Me tooist news reports falling for all the same hyped up disaster porn we get from the commercial channels – is stock fare for Aunty.

    Of course the Aunty special is the endless running of criticism of the Abbott boat stopping policy. A policy which is working as planned.

    Even the weather reports are sub-par. Have you ever seen a USA commercial TV weather report? Sea surface temps, humidities, rain charts, synoptics, hourly predictions when it will rain in Dade County etc etc…Here we get the same tired old format with a few obscure rain records from places we never heard of which are not identified on the map!!

    And to top it all – Aunty professes to cover sport! Stills from the Olympics, clips of mainline sports which are cut before the real action stops and wait for it – extensive coverage of …..Netball!! Who invented womens Netball when we already have a feeble minded unisex game called Basketball??

    Bright spots include Micaliffe (Aussie Jon Stewart), but who dreamed of a unearthing of Spicks & Specks?? Its like trying to make a new Fawlty Towers with the cast of Frontline..


  3. Brendan Jones

    “As a matter of principal, no democracy should have a government-owned or controlled media, as governments are inclined to bend a government service to the incumbent’s benefit.”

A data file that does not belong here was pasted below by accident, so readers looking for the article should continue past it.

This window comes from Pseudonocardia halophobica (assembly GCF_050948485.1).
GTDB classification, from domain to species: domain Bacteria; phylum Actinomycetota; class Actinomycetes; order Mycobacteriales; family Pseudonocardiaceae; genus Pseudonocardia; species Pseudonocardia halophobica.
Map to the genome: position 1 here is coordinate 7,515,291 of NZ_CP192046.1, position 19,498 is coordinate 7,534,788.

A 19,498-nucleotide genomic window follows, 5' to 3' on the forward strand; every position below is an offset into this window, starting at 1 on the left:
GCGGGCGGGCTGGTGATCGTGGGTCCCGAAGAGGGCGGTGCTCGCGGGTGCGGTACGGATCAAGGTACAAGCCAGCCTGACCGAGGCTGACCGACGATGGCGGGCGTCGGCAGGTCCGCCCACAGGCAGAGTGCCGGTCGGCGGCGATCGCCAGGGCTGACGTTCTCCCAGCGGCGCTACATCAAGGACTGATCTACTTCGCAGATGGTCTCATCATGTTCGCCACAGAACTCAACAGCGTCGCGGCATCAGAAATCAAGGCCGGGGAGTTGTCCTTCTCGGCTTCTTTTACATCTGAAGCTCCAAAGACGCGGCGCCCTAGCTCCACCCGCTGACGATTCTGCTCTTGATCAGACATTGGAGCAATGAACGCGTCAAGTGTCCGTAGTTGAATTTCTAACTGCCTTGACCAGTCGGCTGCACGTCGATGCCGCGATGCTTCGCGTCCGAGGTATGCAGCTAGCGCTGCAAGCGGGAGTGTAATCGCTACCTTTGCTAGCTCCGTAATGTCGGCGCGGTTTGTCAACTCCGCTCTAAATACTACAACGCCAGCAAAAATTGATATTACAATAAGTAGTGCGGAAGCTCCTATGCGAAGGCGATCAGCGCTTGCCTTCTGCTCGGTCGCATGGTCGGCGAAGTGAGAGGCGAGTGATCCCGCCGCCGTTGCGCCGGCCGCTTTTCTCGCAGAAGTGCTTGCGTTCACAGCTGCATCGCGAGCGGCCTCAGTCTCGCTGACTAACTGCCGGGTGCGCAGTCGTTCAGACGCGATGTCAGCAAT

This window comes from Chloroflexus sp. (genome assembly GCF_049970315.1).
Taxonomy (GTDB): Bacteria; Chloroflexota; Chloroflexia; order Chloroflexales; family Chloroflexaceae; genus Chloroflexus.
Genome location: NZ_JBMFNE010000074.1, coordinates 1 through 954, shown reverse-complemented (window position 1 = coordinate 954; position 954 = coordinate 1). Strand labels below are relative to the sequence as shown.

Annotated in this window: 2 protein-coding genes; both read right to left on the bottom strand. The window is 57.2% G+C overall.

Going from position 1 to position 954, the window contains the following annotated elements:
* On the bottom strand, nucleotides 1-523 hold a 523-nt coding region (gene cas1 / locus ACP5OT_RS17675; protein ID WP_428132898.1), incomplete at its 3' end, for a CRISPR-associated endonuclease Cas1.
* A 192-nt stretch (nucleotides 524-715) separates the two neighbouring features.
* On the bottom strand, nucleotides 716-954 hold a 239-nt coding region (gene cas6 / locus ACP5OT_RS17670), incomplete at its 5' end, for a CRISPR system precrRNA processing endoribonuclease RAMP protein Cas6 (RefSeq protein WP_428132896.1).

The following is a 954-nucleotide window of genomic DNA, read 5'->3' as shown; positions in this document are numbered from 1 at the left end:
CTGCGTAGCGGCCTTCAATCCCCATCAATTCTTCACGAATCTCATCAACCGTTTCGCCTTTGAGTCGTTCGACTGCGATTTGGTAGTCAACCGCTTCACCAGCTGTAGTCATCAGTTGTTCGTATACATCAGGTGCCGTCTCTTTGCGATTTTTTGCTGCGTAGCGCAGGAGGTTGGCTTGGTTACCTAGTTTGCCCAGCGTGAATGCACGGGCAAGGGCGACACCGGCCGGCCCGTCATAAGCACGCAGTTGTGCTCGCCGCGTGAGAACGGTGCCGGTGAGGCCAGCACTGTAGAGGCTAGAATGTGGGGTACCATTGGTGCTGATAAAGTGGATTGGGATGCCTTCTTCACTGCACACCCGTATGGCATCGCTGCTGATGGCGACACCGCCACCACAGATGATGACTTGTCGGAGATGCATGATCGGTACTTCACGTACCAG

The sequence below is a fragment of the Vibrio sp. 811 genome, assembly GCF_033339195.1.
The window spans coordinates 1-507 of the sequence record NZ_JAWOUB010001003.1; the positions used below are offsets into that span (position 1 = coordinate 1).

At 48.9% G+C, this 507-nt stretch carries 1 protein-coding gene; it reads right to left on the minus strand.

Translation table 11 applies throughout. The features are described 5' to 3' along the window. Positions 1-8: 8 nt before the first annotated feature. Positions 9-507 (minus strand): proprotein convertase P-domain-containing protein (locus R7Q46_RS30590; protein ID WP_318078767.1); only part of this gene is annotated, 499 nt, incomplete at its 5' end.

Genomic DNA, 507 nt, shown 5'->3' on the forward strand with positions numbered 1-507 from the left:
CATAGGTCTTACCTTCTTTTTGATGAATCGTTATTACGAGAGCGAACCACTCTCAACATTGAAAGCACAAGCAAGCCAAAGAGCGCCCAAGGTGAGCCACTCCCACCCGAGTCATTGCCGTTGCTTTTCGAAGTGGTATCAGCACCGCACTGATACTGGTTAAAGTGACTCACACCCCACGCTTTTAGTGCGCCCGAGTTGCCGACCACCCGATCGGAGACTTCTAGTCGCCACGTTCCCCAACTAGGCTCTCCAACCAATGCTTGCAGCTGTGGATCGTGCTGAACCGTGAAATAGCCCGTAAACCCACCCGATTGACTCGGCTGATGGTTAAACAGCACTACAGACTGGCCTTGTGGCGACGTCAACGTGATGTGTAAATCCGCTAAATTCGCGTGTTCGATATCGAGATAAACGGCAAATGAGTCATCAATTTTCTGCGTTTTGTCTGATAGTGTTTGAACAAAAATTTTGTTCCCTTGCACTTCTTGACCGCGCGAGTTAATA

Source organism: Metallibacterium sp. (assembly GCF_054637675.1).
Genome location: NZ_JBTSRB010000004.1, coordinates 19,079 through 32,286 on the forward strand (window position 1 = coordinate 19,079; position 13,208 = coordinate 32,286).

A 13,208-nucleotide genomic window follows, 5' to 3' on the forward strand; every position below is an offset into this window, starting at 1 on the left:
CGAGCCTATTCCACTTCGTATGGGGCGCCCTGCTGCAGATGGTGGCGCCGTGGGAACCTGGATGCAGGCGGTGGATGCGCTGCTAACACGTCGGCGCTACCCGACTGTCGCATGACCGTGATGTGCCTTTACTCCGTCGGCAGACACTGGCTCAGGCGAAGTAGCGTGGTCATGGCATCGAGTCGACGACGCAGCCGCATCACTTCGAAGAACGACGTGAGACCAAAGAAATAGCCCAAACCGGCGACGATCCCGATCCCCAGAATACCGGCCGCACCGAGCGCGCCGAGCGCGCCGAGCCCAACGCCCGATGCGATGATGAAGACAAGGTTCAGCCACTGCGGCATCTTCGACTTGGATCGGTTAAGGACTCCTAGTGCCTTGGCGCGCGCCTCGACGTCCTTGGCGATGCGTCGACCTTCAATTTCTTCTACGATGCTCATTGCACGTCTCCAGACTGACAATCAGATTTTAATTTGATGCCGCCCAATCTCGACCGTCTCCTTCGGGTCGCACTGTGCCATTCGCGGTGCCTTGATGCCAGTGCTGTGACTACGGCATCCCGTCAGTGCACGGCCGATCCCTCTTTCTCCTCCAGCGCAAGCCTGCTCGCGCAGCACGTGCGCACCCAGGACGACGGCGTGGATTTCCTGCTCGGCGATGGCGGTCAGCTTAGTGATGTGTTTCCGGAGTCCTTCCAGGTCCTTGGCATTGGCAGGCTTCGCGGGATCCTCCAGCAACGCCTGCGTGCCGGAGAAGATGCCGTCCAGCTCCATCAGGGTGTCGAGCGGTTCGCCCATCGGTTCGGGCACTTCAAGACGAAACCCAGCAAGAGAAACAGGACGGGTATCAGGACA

That’s a bogus claim. Unlike the US, the Australian media has no constitutionally protected role to report public interest stories. In the Australian media 55% of stories (70% in some publication) are PR-driven, and beat journalists cross to the other side of the street to avoid reporting corruption. http://www.crikey.com.au/2010/03/15/over-half-your-news-is-spin/ + http://www.crikey.com.au/2001/06/03/why-does-australia-promote-secrecy-by-restricting-free-speech/

    Investigative journalism is bad for business, and the media has been a business since its inception. http://www.maynereport.com/articles/2009/03/10-1024-2493.html + http://victimsofdsto.com/online/#freespeech + http://netk.net.au/Whitton/OCLS.pdf p129

    If a commercial media wants to grow, particularly as part of a large conglomerate, kissing ass and running government PR is the way to go. http://victimsofdsto.com/lib/Dr%20Kim%20Sawyer%20-%20Mateocracy.html